Iraq: USCIRF Letter to Under Secretary of State Dobriansky Urges Refugee Protections for Iraqi Religious Minorities

FOR IMMEDIATE RELEASE
November 9, 2006

Contact:
Angela Stephens, Assistant Communications Director,
(202) 523-3240

WASHINGTON-The U.S. Commission on International Religious Freedom (USCIRF), a bipartisan, independent federal agency, has written to Under Secretary of State for Democracy and Global Affairs Paula Dobriansky to express concern about the dire situation of members of Iraqi religious minority groups that have fled their country, particularly ChaldoAssyrians and Sabean Mandaeans.

"The Commission urges Under Secretary Dobriansky to create new or expand existing options for allowing members of Iraq's ChaldoAssyrian and Sabean Mandaean religious minority communities to access the U.S. refugee program, and to urge UNHCR to resume full refugee status determinations for all Iraqi asylum seekers and assess all claims without delay," said USCIRF Chair Felice D. Gaer. "The United States has not made direct access to the U.S. Refugee Program available to Iraqi religious minorities, taking the position that ChaldoAssyrians and Sabean Mandaeans are subject to generalized violence in Iraq. This position is not supported by the facts."

Iraqi ChaldoAssyrians and Sabean Mandaeans represent approximately 40% of the refugees who have fled Iraq over the past three years, according to the United Nations High Commissioner for Refugees (UNHCR), although they constitute less than 3% of the Iraqi population. Numbering approximately 500,000, these refugees are dispersed through Jordan, Turkey, Syria and Lebanon.

USCIRF noted in its 2006 Annual Report that "minority communities, including Christian Iraqis, are forced to fend for themselves in an atmosphere of impunity, and lack any tribal or militia structure to provide for their security. The result is that members of these communities continue to flee the country in the face of violence, in an exodus that may mean the end of the presence in Iraq of ancient Christian and other religious minority communities that have lived on those same lands for 2,000 years."

The text of the letter to Under Secretary Dobriansky follows:

November 8, 2006

Dr. Paula Dobriansky
Under Secretary for Democracy and Global Affairs
U.S. Department of State
Washington, DC

Dear Under Secretary Dobriansky,

On behalf of the U.S. Commission on International Religious Freedom, I am writing to you with regard to the situation of members of religious minorities that have fled Iraq. In October 2005, the Commission wrote to then Acting Assistant Secretary Greene to express our concern about the United Nations High Commissioner for Refugees' (UNHCR) September 2005 Advisory Opinion on Iraq, which understated the severity of conditions in Iraq for members of religious minorities, particularly ChaldoAssyrians and Sabean Mandaeans. Since that time, conditions have deteriorated for these groups, and yet barriers to access to the U.S. Refugee Program continue to exist. Because of the specific and well-documented threats these groups face in Iraq, the Commission recommends that you:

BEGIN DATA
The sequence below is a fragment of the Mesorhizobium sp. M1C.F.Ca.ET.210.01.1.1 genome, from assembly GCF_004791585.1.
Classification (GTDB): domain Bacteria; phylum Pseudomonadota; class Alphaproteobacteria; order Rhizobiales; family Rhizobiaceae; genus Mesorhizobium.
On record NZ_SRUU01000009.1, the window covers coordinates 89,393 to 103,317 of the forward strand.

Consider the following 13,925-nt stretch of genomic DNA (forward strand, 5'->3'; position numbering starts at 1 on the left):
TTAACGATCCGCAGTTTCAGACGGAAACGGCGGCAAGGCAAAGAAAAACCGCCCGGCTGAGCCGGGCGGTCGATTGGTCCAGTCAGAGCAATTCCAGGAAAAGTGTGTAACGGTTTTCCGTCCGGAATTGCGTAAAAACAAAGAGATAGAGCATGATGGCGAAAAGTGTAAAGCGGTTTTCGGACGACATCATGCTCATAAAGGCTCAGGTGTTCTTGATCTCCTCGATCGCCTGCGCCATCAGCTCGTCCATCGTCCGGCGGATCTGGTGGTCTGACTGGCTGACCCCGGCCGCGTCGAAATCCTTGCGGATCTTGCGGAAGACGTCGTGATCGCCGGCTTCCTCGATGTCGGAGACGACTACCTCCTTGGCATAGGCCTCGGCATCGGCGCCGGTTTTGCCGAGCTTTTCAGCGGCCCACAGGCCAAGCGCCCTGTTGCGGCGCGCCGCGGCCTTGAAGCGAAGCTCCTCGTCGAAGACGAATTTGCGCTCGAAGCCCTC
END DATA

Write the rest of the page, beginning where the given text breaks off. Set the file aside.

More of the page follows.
• Create new or expand existing options for allowing members of Iraq's ChaldoAssyrian and Sabean Mandaean religious minority communities to access the U.S. refugee program. The Visa 92/93 and Priority Three (P-3) programs are too narrowly focused and unnecessarily limit opportunities for family reunification; and
  • Urge UNHCR to resume full RSD for all Iraqi asylum seekers and assess all claims without delay.

The worsening conditions for ChaldoAssyrians and Sabean Mandaeans in Iraq, on which the Commission has reported for the past three years, warrant these actions. In a letter to President Bush in December 2004, the Commission observed that the "escalation of religious terror...is having a particularly devastating effect on many of Iraq's non-Muslim minorities-the ChaldoAssyrians, Mandaeans, and Yazidis." In its 2006 Annual Report, the Commission found that amid a growing cycle of sectarian violence:

[R]eligious minorities in Iraq continued to suffer a disproportionate burden of violent attacks and other human rights abuses. Minority communities, including Christian Iraqis, are forced to fend for themselves in an atmosphere of impunity, and lack any tribal or militia structure to provide for their security. The result is that members of these communities continue to flee the country in the face of violence, in an exodus that may mean the end of the presence in Iraq of ancient Christian and other religious minority communities that have lived on those same lands for 2,000 years. The [UNHCR] has reported on "an explosion of Islamist extremist movements and militias which target, among others, members of religious minorities," concluding thatreligious minorities "have become the regular victims of discrimination, harassment, and at times persecution, with incidents ranging from intimidation and threats to the destruction of property, kidnapping and murder," and that"members of the Christian minority...appear to be particularly targeted."